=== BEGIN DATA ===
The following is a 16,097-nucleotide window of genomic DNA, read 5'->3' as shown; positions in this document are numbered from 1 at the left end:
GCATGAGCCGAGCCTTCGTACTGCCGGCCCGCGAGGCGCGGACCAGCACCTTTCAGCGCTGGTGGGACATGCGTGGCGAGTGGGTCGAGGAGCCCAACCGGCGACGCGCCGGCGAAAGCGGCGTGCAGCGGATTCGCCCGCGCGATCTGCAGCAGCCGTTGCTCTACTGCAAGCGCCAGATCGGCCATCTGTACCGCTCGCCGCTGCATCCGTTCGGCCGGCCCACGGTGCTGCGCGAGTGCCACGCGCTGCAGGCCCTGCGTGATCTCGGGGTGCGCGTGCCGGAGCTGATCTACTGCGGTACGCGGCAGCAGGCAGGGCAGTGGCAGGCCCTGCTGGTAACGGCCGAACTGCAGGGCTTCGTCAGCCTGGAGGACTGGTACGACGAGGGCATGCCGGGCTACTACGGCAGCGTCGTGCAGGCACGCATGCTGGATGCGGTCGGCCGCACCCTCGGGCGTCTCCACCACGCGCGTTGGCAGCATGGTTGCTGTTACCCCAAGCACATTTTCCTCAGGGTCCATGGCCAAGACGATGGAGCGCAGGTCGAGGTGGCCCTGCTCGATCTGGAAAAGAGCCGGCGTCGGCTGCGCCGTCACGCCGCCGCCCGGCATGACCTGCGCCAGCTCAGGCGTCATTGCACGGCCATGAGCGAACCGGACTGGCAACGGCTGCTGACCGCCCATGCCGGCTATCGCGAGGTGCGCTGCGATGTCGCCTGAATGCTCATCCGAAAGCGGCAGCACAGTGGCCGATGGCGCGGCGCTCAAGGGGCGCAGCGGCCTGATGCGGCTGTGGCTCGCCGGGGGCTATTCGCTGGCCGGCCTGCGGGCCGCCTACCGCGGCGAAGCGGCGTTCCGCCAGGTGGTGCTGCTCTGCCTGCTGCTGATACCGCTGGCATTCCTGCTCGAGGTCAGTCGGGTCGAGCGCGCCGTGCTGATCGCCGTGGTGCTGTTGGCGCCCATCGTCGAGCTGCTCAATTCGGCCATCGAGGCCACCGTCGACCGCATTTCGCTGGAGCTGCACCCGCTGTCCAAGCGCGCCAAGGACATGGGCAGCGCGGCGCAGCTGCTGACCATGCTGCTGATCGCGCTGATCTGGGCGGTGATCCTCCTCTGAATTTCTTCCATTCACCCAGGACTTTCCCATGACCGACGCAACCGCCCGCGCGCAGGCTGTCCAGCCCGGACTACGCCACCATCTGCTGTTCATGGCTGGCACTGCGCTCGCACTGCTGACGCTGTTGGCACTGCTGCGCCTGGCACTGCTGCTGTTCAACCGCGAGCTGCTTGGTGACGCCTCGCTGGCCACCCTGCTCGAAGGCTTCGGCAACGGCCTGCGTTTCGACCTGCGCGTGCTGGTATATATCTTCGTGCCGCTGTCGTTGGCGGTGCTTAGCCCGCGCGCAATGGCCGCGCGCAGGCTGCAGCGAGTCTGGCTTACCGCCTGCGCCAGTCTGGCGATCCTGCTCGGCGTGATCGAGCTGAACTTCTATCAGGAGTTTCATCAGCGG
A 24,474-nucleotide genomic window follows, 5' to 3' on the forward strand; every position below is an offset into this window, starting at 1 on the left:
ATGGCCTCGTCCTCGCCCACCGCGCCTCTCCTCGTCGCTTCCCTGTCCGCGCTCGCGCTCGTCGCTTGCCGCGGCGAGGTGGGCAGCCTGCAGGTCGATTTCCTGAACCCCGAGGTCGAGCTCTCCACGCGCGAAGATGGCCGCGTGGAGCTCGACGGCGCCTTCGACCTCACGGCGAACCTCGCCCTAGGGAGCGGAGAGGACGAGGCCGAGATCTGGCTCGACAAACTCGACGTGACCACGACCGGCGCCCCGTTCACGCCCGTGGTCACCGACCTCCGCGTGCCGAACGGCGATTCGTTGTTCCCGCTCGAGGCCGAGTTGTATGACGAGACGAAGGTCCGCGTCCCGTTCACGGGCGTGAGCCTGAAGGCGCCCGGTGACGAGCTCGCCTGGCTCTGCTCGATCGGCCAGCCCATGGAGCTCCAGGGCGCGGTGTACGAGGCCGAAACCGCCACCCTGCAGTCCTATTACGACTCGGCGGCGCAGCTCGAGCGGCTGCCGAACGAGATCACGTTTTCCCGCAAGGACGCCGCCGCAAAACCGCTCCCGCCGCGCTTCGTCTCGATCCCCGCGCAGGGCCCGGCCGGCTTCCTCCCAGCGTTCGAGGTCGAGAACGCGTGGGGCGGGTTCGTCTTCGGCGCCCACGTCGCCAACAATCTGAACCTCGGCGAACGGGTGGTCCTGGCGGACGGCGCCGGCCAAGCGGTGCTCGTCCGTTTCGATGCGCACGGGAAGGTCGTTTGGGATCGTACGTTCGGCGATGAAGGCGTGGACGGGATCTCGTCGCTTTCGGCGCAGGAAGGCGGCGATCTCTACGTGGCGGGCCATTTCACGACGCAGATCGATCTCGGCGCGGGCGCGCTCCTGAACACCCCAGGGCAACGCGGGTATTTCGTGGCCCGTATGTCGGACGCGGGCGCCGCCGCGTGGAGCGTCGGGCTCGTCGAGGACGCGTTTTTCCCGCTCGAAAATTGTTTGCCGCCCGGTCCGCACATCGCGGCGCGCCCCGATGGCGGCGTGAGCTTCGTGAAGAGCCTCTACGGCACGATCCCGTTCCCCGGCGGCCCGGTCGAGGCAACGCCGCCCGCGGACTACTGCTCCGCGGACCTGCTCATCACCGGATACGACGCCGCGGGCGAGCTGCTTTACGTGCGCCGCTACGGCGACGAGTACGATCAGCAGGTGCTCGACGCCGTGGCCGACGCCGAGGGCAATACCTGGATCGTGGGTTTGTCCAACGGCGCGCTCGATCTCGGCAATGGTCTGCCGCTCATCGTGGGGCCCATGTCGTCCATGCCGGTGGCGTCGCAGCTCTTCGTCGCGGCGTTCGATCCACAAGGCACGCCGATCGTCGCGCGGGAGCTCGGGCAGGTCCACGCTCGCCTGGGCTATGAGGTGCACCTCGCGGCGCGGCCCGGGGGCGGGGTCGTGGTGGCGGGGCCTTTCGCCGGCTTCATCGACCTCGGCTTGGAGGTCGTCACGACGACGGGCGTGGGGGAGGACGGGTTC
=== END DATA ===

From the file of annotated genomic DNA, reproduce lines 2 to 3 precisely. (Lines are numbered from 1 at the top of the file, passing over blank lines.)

GCATGAGCCGAGCCTTCGTACTGCCGGCCCGCGAGGCGCGGACCAGCACCTTTCAGCGCTGGTGGGACATGCGTGGCGAGTGGGTCGAGGAGCCCAACCGGCGACGCGCCGGCGAAAGCGGCGTGCAGCGGATTCGCCCGCGCGATCTGCAGCAGCCGTTGCTCTACTGCAAGCGCCAGATCGGCCATCTGTACCGCTCGCCGCTGCATCCGTTCGGCCGGCCCACGGTGCTGCGCGAGTGCCACGCGCTGCAGGCCCTGCGTGATCTCGGGGTGCGCGTGCCGGAGCTGATCTACTGCGGTACGCGGCAGCAGGCAGGGCAGTGGCAGGCCCTGCTGGTAACGGCCGAACTGCAGGGCTTCGTCAGCCTGGAGGACTGGTACGACGAGGGCATGCCGGGCTACTACGGCAGCGTCGTGCAGGCACGCATGCTGGATGCGGTCGGCCGCACCCTCGGGCGTCTCCACCACGCGCGTTGGCAGCATGGTTGCTGTTACCCCAAGCACATTTTCCTCAGGGTCCATGGCCAAGACGATGGAGCGCAGGTCGAGGTGGCCCTGCTCGATCTGGAAAAGAGCCGGCGTCGGCTGCGCCGTCACGCCGCCGCCCGGCATGACCTGCGCCAGCTCAGGCGTCATTGCACGGCCATGAGCGAACCGGACTGGCAACGGCTGCTGACCGCCCATGCCGGCTATCGCGAGGTGCGCTGCGATGTCGCCTGAATGCTCATCCGAAAGCGGCAGCACAGTGGCCGATGGCGCGGCGCTCAAGGGGCGCAGCGGCCTGATGCGGCTGTGGCTCGCCGGGGGCTATTCGCTGGCCGGCCTGCGGGCCGCCTACCGCGGCGAAGCGGCGTTCCGCCAGGTGGTGCTGCTCTGCCTGCTGCTGATACCGCTGGCATTCCTGCTCGAGGTCAGTCGGGTCGAGCGCGCCGTGCTGATCGCCGTGGTGCTGTTGGCGCCCATCGTCGAGCTGCTCAATTCGGCCATCGAGGCCACCGTCGACCGCATTTCGCTGGAGCTGCACCCGCTGTCCAAGCGCGCCAAGGACATGGGCAGCGCGGCGCAGCTGCTGACCATGCTGCTGATCGCGCTGATCTGGGCGGTGATCCTCCTCTGAATTTCTTCCATTCACCCAGGACTTTCCCATGACCGACGCAACCGCCCGCGCGCAGGCTGTCCAGCCCGGACTACGCCACCATCTGCTGTTCATGGCTGGCACTGCGCTCGCACTGCTGACGCTGTTGGCACTGCTGCGCCTGGCACTGCTGCTGTTCAACCGCGAGCTGCTTGGTGACGCCTCGCTGGCCACCCTGCTCGAAGGCTTCGGCAACGGCCTGCGTTTCGACCTGCGCGTGCTGGTATATATCTTCGTGCCGCTGTCGTTGGCGGTGCTTAGCCCGCGCGCAATGGCCGCGCGCAGGCTGCAGCGAGTCTGGCTTACCGCCTGCGCCAGTCTGGCGATCCTGCTCGGCGTGATCGAGCTGAACTTCTATCAGGAGTTTCATCAGCGG
A 24,474-nucleotide genomic window follows, 5' to 3' on the forward strand; every position below is an offset into this window, starting at 1 on the left: